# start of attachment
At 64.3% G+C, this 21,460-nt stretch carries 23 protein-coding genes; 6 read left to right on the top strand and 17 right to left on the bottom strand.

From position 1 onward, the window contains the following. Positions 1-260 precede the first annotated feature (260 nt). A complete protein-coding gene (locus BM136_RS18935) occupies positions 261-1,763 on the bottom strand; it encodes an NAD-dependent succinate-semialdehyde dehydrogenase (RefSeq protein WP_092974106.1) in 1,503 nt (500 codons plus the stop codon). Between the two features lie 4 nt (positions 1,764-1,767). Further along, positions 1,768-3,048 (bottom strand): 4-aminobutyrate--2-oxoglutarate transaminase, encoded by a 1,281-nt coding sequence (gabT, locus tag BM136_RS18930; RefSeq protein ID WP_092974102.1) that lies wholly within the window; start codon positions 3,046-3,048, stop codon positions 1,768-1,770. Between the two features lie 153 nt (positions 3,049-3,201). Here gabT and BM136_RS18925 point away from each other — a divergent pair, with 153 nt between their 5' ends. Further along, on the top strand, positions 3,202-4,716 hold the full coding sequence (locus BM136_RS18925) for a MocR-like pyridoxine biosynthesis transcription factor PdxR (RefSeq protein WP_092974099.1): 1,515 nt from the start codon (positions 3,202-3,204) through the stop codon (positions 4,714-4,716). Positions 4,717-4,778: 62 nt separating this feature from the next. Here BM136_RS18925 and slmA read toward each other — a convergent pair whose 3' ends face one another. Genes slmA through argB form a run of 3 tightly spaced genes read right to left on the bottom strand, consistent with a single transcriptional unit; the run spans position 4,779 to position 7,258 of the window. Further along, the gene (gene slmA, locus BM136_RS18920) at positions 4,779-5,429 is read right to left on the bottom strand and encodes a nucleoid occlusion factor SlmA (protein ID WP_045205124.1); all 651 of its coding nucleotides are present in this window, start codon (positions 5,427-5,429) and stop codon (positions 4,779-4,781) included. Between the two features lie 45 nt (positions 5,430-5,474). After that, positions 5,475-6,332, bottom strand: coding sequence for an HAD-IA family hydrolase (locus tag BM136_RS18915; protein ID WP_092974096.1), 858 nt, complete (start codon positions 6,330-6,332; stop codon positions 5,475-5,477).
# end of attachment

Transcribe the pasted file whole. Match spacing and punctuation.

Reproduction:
At 64.3% G+C, this 21,460-nt stretch carries 23 protein-coding genes; 6 read left to right on the top strand and 17 right to left on the bottom strand.

From position 1 onward, the window contains the following. Positions 1-260 precede the first annotated feature (260 nt). A complete protein-coding gene (locus BM136_RS18935) occupies positions 261-1,763 on the bottom strand; it encodes an NAD-dependent succinate-semialdehyde dehydrogenase (RefSeq protein WP_092974106.1) in 1,503 nt (500 codons plus the stop codon). Between the two features lie 4 nt (positions 1,764-1,767). Further along, positions 1,768-3,048 (bottom strand): 4-aminobutyrate--2-oxoglutarate transaminase, encoded by a 1,281-nt coding sequence (gabT, locus tag BM136_RS18930; RefSeq protein ID WP_092974102.1) that lies wholly within the window; start codon positions 3,046-3,048, stop codon positions 1,768-1,770. Between the two features lie 153 nt (positions 3,049-3,201). Here gabT and BM136_RS18925 point away from each other — a divergent pair, with 153 nt between their 5' ends. Further along, on the top strand, positions 3,202-4,716 hold the full coding sequence (locus BM136_RS18925) for a MocR-like pyridoxine biosynthesis transcription factor PdxR (RefSeq protein WP_092974099.1): 1,515 nt from the start codon (positions 3,202-3,204) through the stop codon (positions 4,714-4,716). Positions 4,717-4,778: 62 nt separating this feature from the next. Here BM136_RS18925 and slmA read toward each other — a convergent pair whose 3' ends face one another. Genes slmA through argB form a run of 3 tightly spaced genes read right to left on the bottom strand, consistent with a single transcriptional unit; the run spans position 4,779 to position 7,258 of the window. Further along, the gene (gene slmA, locus BM136_RS18920) at positions 4,779-5,429 is read right to left on the bottom strand and encodes a nucleoid occlusion factor SlmA (protein ID WP_045205124.1); all 651 of its coding nucleotides are present in this window, start codon (positions 5,427-5,429) and stop codon (positions 4,779-4,781) included. Between the two features lie 45 nt (positions 5,430-5,474). After that, positions 5,475-6,332, bottom strand: coding sequence for an HAD-IA family hydrolase (locus tag BM136_RS18915; protein ID WP_092974096.1), 858 nt, complete (start codon positions 6,330-6,332; stop codon positions 5,475-5,477).